The Vancouver Canucks selected Jonah Gadjovich 55th overall in the 2017 NHL Entry Draft and have been very pleased thus far. Gadjovich, or ‘The Man Child’, just capped off his time representing his country at the 2018 World Junior Championship with a gold medal and was nothing short of a beast throughout the tournament. The 19-year-old is currently an Owen Sound Attack product and is leading his squad with exceptional statistics and well-rounded play — Gadjovich is not far off from being NHL-ready.
Gadjovich at the WJC
There was a lot to like about Gadjovich’s game in the tournament but his strongest facet is the fact that he plays both sides of the puck hard, intelligently and efficiently. His two-way game is stronger than the majority of players showcased in the tournament, and his size, strength, and physicality are the triple-cherry on top.
In the seven games of tournament play, Gadjovich put up two goals and one helper while carrying a plus-four rating. He also finished with 14 shots in the WJC and displayed a simplistic approach in the offensive zone that is widely appreciated in the game of hockey – drive the net, shoot the puck, and make quick decisions.
Gadjovich knew his role in the tournament and was happy to contribute in any way that helped his team win gold.
“It’s just playing hard, finishing my check, blocking shots and doing whatever it takes to win. If I can do that and motivate the team in that way, I’ll be successful,” said Gadjovich in an interview with Sportsnet 650.
Along with his line-mates, Gadjovich was able to hem his opponents in their own end with a physical forecheck and relentless pressure. All over the ice, he was a smothering presence and it was very noticeable during the outdoor game against the Americans — being an outdoor game, the play is slower and a lot more chippy, which is paradise for ‘The Man Child’.
The big 19-year-old was a penalty-kill specialist for Canada and he did a very impressive job clogging shooting lanes and winning battles along the wall for loose pucks. His role in the tournament was certainly on the defensive side of his two-way abilities, but that shouldn’t discredit his very impressive offensive game.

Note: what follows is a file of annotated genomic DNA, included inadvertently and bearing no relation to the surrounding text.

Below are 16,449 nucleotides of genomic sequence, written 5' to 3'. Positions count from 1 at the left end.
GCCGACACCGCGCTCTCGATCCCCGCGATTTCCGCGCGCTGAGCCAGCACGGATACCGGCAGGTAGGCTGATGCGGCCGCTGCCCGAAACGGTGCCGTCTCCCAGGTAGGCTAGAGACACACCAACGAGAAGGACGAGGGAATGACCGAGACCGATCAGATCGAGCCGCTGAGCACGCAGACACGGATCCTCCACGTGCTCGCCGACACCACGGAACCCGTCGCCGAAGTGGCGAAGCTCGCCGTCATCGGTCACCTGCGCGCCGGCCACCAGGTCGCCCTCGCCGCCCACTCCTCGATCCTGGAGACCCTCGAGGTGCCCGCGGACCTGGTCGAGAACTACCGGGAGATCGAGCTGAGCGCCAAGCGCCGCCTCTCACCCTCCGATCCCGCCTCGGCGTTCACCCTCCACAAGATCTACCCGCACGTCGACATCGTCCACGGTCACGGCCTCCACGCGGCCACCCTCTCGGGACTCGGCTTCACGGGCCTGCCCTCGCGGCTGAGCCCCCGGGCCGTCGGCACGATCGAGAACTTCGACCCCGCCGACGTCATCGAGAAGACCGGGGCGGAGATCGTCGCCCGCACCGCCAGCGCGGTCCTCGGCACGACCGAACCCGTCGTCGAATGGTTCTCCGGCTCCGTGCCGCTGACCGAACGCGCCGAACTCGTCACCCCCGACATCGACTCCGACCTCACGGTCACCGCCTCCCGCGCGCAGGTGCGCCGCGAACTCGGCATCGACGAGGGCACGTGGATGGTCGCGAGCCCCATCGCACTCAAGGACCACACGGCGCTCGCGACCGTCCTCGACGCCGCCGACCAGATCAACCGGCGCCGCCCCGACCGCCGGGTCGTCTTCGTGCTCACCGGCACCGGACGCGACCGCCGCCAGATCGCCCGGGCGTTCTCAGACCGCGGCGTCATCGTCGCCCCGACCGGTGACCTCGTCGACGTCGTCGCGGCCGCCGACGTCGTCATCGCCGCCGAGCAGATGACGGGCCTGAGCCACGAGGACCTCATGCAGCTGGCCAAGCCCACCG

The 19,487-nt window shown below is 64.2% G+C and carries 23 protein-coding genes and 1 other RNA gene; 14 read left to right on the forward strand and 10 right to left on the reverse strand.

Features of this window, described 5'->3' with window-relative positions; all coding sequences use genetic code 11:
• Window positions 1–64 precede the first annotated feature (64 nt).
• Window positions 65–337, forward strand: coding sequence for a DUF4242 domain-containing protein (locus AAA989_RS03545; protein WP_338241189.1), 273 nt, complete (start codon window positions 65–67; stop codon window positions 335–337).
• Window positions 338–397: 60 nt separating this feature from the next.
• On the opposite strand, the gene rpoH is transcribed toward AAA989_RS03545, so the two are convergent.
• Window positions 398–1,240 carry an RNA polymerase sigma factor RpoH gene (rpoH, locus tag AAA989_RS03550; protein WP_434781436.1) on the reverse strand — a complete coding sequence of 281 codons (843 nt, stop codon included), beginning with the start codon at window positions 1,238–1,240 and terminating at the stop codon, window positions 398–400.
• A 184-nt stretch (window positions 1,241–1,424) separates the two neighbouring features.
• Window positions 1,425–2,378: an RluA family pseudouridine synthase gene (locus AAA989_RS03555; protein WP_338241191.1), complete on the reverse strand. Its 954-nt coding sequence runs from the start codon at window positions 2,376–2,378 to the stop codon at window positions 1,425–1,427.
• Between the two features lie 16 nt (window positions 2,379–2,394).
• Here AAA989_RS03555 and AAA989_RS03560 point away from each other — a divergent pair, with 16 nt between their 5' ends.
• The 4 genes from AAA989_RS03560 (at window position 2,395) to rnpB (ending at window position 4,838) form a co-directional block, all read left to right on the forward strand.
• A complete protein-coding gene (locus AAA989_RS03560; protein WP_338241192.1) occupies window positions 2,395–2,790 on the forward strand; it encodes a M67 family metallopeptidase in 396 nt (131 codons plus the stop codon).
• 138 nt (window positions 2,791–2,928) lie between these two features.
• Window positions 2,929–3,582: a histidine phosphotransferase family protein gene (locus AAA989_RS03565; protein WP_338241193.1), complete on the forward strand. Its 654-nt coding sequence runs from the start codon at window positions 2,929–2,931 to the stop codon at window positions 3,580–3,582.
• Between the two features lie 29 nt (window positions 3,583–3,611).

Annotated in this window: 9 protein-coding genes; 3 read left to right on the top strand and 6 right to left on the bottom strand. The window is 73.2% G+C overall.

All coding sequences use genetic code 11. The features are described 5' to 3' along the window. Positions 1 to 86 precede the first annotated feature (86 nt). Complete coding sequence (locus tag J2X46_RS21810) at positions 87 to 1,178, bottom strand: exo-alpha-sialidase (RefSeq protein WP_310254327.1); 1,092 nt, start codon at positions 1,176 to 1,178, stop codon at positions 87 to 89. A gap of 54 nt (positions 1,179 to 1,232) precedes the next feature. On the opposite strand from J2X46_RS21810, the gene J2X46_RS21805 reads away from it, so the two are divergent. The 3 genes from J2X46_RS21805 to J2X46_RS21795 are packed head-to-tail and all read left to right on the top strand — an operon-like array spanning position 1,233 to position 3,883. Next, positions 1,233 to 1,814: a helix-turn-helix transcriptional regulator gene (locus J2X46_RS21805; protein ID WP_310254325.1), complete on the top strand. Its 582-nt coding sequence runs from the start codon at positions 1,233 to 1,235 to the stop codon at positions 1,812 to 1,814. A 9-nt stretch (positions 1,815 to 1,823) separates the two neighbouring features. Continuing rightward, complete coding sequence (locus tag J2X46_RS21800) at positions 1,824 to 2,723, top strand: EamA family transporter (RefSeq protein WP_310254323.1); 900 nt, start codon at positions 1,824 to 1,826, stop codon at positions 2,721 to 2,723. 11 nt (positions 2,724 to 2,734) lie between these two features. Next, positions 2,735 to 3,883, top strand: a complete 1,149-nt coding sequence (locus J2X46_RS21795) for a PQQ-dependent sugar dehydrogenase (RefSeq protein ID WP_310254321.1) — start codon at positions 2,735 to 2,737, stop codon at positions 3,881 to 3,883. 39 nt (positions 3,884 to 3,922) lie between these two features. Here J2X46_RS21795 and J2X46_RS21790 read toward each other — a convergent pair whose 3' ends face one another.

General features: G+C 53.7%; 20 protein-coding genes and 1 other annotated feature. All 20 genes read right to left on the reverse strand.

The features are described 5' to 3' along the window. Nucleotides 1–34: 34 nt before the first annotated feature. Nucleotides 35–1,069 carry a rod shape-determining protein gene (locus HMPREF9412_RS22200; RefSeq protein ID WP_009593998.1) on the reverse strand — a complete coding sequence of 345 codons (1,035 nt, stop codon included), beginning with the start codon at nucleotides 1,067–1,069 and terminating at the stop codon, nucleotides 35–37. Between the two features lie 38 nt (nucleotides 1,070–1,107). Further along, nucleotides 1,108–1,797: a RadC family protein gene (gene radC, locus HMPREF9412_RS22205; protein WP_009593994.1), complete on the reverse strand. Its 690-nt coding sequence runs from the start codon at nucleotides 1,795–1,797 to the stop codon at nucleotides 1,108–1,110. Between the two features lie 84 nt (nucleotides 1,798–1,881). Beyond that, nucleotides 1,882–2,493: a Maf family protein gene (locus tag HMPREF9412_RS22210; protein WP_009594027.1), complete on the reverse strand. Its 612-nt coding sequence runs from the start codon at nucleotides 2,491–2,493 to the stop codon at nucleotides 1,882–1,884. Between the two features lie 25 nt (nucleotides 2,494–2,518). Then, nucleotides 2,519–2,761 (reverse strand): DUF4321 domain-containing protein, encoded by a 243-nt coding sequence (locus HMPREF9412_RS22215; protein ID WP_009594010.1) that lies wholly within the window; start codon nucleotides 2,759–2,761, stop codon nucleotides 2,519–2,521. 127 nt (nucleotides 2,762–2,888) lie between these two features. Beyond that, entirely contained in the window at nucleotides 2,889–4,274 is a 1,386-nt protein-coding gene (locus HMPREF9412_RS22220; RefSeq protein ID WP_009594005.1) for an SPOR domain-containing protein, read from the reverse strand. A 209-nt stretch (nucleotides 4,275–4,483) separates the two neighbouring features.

Gadjovich – On the Attack
Looking at Gadjovich, you’d probably think a couple of things. One, please don’t eat me, and two, this guy’s probably a goon. Those assumptions couldn’t be more wrong — he’s a very nice guy and he’s also an offensive weapon. Not to say he couldn’t eat you or be a goon.
In the 2016-17 season with the Attack, Gadjovich tore up the league with 46 goals, 28 assists and a plus-35 rating in just 60 games — not bad for a 6-foot-2, 210-pound fellow. To finish with those offensive stats and also carry a season rating as impressive as that is nothing short of beast-like.
So far this season, with the Attack, he has 15 goals and 11 helpers in 21 games, showing that he’s the real deal and not just a one-off.
True two-way players are seemingly getting harder and harder to find these days, but I think the Canucks have found one they can really sink their teeth into.
With the Canucks
The Canucks have really liked what they’ve seen with the big Whitby, ON native, and signed him to an entry-level contract a few months ago in mid-October
When you take a look at the Canucks’ roster, a guy like Gadjovich makes an abundance of sense. A player who is tough to play against and also chalks up points is an absolute dream for the Canucks at this stage of the club — especially at left-wing.
Down the left side, the Canucks are old, slow, soft or all of the above — Daniel Sedin, Thomas Vanek, and Loui Eriksson are all in their 30s, Sven Baertschi is talented but soft and Brendan Gaunce is tough but not overly talented. Granted, wingers are interchangeable and can flip sides if need be or even slot in at center, but as far as natural left-wingers go, Gadjovich is the most well-rounded in the system.
Next season, Gadjovich will get a serious look from the Canucks and I’m fully confident that he can crack a roster spot in the bottom-six if he keeps playing the way he is, and progressing at the rate in which he has.